A stepbystep process of making different sausages and salami, including the comparison from meat selection to the final cured product.

What is a Cured Sausage? Explaining Different Varieties

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Writer / Enthusiast / Meat Curer / Forager / Harvester | About Tom

For decades, immersed in studying, working, learning, and teaching in the craft of meat curing, now sharing his passion with you through eat cured meat online resource.

Not all sausages are cured, I want to go over what is a cured sausage.

Believe it or not, after 20 years of making, eating, and looking up cured sausages around the world. I still am amazed with the variations of cured sausages.

Often, it’s due to the misunderstanding of what curing is. Yet, the meaning of ‘uncured’ differs in America or anywhere else in the world – there is a government labelling rule – I’ll go into that later.

Sausages come in thousands of variations everywhere: fresh raw sausage, cured, dried or cooked/smoked.

Although another type exists, I will go over, is spreadable cured sausage!

What Makes a Sausage “Cured”?

Curing involves adding salt to a fresh sausage meat, also sometimes nitrates/nitrites. Cured sausages have a certain amount of salt to inhibit the meat and reduce unwanted bacteria through the process of binding and diffusion. Often the goal is to dry and preserve the sausage, in some instances, the sausage is fermented which decreases pH and increases acidity.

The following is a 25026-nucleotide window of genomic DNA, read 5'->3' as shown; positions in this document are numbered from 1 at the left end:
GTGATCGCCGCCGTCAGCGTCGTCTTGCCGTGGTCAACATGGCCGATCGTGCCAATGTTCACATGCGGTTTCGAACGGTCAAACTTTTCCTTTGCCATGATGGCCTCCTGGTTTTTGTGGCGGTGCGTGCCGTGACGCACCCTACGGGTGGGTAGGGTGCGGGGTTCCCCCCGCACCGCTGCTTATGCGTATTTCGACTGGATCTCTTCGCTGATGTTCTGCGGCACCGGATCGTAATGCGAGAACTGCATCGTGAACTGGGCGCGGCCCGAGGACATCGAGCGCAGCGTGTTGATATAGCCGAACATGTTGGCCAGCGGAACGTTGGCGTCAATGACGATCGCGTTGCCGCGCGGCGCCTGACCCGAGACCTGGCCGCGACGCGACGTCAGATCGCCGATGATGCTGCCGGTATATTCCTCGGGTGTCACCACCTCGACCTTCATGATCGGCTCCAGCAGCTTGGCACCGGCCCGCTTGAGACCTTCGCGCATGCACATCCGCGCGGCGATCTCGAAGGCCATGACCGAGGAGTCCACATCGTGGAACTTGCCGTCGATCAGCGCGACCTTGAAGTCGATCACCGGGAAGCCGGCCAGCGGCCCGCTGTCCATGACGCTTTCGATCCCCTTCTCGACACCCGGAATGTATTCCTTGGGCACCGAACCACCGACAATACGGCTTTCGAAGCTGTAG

Understanding the Curing Process

Curing is the first step: we have dry curing and wet curing (or brining). The meat is cured in a salt-based dry or wet environment. To cured sausages, salt is added to the ground or minced meat.

Depending on the amount of salt, it’s either more for drying/preserving or less for curing/fermenting/raw or hot smoked, as in table below:

For at-home cured sausages, I use 2% – 2.5% for dry-cured salami sausage curing.

Or 1.25-1.5% for uncured fresh sausage which will be at looked up later.

Different Types of Cured Sausage

Fresh sausages have a lower content of salt and spices. They are like a meat pattie in a sausage shape. Then for cured sausages, which has a few variations, see the table below to demystify it.

TypeExampleTime to Make
Cured, Fermented, DriedDry Cured Salami4 weeks to 6 months
Cured, Cold Smoked, DriedHungarian KOLBÁSZ Salami4-8 weeks
Cured, Fermented, RawSpreadable streichfähige Mettwurst1 day
Cured, Cooked/Hot SmokedKabanosy, Cabanossi, or Kabana1 day

Examples of Cured Sausages Explained

Let’s go over the above examples and elaborate on the process to get a deeper understanding of the varied interpretations and styles of cured sausage!

Dry-Cured Fermented Salami: A Classic Example

Dry cured salami large

What most Western folk will be familiar with is mass-produced commercial styles, maybe not so much the traditional artisanal. A mass-produced salami, for example, is often forced with chemicals in the sausage to become acidic very quickly and can be produced in a few days.

Above are the traditional artisanal salami types from a place like Italy. Sometimes also produced in

large-scale volume.

Curing involves salt, nitrates/nitrites (often)

Some will say that also spices & starter culture are part of curing. My definition is that curing is salt to inhibit the meat and prevent unwanted bacteria, and nitrates/nitrites also perform this role against botulism.